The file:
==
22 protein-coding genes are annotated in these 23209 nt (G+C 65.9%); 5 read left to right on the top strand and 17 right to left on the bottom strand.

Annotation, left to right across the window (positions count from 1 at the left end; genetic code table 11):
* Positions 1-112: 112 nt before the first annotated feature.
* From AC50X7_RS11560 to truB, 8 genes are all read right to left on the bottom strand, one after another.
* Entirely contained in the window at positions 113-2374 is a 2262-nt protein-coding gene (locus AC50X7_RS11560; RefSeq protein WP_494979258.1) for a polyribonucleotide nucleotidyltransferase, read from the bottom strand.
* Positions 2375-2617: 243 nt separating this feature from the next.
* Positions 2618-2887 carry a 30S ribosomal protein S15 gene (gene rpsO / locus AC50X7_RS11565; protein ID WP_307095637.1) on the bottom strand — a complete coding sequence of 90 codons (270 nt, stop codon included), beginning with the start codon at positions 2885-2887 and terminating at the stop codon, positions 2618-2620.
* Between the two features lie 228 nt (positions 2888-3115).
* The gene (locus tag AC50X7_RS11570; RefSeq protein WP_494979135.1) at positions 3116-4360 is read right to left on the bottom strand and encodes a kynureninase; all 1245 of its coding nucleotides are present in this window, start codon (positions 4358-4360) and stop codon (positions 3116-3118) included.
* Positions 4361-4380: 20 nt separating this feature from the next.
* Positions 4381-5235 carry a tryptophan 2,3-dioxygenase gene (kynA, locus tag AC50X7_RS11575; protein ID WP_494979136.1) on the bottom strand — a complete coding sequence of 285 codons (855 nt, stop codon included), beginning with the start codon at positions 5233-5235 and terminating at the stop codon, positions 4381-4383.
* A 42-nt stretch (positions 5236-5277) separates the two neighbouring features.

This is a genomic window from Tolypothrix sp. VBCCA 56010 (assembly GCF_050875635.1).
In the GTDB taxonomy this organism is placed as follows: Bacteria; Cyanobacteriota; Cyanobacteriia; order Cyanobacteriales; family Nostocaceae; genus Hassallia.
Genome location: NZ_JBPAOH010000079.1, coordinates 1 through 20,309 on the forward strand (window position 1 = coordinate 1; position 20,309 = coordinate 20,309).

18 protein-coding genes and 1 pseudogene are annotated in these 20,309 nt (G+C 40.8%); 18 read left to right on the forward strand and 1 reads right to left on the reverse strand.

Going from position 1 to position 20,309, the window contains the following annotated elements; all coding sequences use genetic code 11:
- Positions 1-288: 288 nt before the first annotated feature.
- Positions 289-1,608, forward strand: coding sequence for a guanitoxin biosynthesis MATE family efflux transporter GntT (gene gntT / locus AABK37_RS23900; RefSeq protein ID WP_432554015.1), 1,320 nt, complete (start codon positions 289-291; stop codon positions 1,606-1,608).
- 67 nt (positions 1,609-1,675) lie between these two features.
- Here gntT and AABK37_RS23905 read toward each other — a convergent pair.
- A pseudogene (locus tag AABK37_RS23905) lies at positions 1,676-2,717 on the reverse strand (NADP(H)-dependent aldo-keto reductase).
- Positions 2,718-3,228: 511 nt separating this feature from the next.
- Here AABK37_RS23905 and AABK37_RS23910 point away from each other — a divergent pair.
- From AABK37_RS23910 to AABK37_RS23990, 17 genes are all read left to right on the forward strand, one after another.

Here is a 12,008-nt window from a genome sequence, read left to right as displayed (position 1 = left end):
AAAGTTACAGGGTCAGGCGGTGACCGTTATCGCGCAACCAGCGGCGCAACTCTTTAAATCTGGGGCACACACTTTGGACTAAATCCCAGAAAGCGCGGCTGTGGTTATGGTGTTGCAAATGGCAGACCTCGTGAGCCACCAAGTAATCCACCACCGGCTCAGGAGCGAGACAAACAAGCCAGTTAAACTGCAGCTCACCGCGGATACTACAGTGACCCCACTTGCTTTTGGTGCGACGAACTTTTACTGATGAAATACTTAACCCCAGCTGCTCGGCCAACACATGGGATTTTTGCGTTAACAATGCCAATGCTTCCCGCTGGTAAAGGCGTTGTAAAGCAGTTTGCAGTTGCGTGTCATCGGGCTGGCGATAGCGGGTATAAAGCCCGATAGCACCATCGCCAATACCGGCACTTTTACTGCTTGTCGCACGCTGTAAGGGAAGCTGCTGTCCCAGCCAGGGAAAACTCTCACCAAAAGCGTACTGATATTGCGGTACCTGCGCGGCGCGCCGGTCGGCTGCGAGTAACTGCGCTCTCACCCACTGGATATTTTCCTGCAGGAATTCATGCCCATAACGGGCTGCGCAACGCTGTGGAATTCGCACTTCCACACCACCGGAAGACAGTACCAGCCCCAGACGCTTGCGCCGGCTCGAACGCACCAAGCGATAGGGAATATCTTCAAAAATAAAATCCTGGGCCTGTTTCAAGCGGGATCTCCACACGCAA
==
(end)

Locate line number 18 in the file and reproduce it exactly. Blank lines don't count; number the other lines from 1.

- Positions 1-288: 288 nt before the first annotated feature.